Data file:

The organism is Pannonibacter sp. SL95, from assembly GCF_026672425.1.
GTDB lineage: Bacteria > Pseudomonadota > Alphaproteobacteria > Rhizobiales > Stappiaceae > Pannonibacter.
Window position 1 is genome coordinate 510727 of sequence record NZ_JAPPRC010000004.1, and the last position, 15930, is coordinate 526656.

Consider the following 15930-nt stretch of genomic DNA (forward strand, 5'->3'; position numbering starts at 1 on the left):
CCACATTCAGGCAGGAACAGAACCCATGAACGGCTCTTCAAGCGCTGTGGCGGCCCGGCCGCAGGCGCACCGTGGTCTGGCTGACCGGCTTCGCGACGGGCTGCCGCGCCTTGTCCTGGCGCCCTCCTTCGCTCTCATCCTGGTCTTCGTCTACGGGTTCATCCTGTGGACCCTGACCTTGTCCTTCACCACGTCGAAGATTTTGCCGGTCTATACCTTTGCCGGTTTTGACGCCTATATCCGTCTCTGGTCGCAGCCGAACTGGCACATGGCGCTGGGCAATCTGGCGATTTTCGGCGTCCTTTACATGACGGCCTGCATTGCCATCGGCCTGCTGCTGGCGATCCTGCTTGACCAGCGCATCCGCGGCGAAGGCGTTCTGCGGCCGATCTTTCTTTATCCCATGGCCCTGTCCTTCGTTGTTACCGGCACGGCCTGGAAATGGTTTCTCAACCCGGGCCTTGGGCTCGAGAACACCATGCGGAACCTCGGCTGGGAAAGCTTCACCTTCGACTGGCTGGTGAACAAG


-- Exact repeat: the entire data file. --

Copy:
The organism is Pannonibacter sp. SL95, from assembly GCF_026672425.1.
GTDB lineage: Bacteria > Pseudomonadota > Alphaproteobacteria > Rhizobiales > Stappiaceae > Pannonibacter.
Window position 1 is genome coordinate 510727 of sequence record NZ_JAPPRC010000004.1, and the last position, 15930, is coordinate 526656.

Consider the following 15930-nt stretch of genomic DNA (forward strand, 5'->3'; position numbering starts at 1 on the left):
CCACATTCAGGCAGGAACAGAACCCATGAACGGCTCTTCAAGCGCTGTGGCGGCCCGGCCGCAGGCGCACCGTGGTCTGGCTGACCGGCTTCGCGACGGGCTGCCGCGCCTTGTCCTGGCGCCCTCCTTCGCTCTCATCCTGGTCTTCGTCTACGGGTTCATCCTGTGGACCCTGACCTTGTCCTTCACCACGTCGAAGATTTTGCCGGTCTATACCTTTGCCGGTTTTGACGCCTATATCCGTCTCTGGTCGCAGCCGAACTGGCACATGGCGCTGGGCAATCTGGCGATTTTCGGCGTCCTTTACATGACGGCCTGCATTGCCATCGGCCTGCTGCTGGCGATCCTGCTTGACCAGCGCATCCGCGGCGAAGGCGTTCTGCGGCCGATCTTTCTTTATCCCATGGCCCTGTCCTTCGTTGTTACCGGCACGGCCTGGAAATGGTTTCTCAACCCGGGCCTTGGGCTCGAGAACACCATGCGGAACCTCGGCTGGGAAAGCTTCACCTTCGACTGGCTGGTGAACAAG